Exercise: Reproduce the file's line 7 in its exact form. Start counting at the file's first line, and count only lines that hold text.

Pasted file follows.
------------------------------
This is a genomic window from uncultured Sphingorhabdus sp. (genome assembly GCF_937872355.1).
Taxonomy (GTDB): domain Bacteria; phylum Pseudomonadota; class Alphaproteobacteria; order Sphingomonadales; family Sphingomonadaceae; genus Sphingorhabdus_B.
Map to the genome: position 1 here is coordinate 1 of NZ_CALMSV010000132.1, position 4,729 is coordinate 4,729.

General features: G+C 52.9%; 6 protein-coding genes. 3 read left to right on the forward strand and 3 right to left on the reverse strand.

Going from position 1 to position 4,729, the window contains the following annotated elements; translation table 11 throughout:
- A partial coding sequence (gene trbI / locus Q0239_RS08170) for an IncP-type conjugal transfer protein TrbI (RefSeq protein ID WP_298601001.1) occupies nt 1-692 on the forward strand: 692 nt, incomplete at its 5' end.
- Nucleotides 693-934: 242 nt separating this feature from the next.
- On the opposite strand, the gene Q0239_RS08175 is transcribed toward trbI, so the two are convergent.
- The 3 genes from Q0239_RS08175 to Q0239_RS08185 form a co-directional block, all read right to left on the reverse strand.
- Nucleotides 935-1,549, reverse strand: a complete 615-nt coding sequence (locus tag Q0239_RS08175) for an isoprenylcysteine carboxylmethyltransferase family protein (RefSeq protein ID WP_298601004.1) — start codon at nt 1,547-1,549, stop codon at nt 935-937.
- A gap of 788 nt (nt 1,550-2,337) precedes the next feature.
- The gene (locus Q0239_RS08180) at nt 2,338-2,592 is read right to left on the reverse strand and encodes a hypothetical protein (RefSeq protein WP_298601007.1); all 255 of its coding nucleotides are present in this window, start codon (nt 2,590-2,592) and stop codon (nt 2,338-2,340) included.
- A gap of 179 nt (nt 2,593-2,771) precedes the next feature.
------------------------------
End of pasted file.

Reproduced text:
- Nucleotides 693-934: 242 nt separating this feature from the next.